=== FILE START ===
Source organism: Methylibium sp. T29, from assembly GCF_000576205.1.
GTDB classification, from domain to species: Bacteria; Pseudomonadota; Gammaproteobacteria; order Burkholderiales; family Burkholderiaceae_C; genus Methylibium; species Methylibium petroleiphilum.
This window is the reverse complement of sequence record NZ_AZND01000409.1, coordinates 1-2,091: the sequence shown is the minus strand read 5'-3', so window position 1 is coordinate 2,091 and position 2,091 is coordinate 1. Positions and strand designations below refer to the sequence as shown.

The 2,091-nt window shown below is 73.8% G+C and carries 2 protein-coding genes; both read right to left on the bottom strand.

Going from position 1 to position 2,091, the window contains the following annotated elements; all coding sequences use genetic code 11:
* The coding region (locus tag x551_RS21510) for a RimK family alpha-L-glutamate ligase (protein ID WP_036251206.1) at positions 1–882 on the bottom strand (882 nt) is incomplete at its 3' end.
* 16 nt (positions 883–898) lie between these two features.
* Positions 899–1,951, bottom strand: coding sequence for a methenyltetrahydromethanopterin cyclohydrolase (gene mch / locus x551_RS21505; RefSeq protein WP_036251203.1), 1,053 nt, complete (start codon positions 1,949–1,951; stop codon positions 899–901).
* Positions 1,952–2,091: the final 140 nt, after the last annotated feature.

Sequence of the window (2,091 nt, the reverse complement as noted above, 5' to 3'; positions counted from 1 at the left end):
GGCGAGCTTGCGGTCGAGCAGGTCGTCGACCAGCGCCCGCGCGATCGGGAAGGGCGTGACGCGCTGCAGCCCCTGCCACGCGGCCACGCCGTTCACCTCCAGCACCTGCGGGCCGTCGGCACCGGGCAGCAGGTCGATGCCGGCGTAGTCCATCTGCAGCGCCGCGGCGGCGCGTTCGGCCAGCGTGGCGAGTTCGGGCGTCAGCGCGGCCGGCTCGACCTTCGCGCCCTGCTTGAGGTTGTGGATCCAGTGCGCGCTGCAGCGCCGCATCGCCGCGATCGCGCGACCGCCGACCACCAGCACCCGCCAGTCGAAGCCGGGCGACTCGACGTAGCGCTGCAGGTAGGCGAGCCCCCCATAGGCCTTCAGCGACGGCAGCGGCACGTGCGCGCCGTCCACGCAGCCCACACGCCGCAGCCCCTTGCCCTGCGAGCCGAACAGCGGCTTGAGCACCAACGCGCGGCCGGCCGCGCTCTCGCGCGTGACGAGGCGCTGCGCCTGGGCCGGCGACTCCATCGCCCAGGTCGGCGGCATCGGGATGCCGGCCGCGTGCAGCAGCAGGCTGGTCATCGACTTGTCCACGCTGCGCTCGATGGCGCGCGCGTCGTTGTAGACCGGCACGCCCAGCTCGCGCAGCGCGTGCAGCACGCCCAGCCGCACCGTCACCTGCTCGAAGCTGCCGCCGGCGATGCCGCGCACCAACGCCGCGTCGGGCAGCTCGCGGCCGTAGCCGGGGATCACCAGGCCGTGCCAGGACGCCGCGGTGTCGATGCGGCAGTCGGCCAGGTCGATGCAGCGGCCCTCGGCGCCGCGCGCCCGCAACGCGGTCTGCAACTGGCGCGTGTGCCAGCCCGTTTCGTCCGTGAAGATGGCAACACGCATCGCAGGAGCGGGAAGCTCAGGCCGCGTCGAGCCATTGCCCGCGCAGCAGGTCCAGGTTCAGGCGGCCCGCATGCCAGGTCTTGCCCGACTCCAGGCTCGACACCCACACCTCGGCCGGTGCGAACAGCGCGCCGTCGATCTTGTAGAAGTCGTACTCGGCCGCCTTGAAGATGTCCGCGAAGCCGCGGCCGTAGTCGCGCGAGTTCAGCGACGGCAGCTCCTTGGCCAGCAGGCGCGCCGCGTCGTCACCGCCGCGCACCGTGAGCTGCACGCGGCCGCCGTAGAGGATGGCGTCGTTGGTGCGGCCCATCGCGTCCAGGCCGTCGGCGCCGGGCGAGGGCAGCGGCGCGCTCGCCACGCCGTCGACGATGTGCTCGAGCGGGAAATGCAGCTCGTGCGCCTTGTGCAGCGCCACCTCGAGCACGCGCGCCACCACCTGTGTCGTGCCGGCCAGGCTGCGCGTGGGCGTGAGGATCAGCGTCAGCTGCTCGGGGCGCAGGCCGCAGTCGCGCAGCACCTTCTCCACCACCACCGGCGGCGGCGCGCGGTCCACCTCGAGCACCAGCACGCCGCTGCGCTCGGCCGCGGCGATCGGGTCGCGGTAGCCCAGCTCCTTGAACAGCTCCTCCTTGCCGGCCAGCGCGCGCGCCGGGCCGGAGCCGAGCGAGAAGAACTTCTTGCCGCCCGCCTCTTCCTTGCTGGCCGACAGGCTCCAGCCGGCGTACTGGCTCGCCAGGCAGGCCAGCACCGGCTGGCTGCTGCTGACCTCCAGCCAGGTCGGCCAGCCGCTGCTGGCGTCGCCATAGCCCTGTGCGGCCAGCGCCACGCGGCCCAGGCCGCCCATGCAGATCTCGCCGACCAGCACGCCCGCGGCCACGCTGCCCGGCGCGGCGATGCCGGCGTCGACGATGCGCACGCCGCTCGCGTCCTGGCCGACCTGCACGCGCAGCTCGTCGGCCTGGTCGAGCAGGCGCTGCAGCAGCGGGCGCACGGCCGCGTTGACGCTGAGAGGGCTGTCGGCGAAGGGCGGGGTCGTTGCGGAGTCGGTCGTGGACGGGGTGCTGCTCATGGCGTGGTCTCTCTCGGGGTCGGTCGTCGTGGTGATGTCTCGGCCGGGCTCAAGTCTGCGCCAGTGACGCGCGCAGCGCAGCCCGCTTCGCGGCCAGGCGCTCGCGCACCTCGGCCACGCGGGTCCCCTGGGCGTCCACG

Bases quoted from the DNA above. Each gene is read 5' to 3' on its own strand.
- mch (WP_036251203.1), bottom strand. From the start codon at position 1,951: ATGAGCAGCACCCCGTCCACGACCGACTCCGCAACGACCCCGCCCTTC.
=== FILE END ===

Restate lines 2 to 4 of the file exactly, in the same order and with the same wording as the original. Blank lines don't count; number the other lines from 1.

GTDB classification, from domain to species: Bacteria; Pseudomonadota; Gammaproteobacteria; order Burkholderiales; family Burkholderiaceae_C; genus Methylibium; species Methylibium petroleiphilum.
This window is the reverse complement of sequence record NZ_AZND01000409.1, coordinates 1-2,091: the sequence shown is the minus strand read 5'-3', so window position 1 is coordinate 2,091 and position 2,091 is coordinate 1. Positions and strand designations below refer to the sequence as shown.

The 2,091-nt window shown below is 73.8% G+C and carries 2 protein-coding genes; both read right to left on the bottom strand.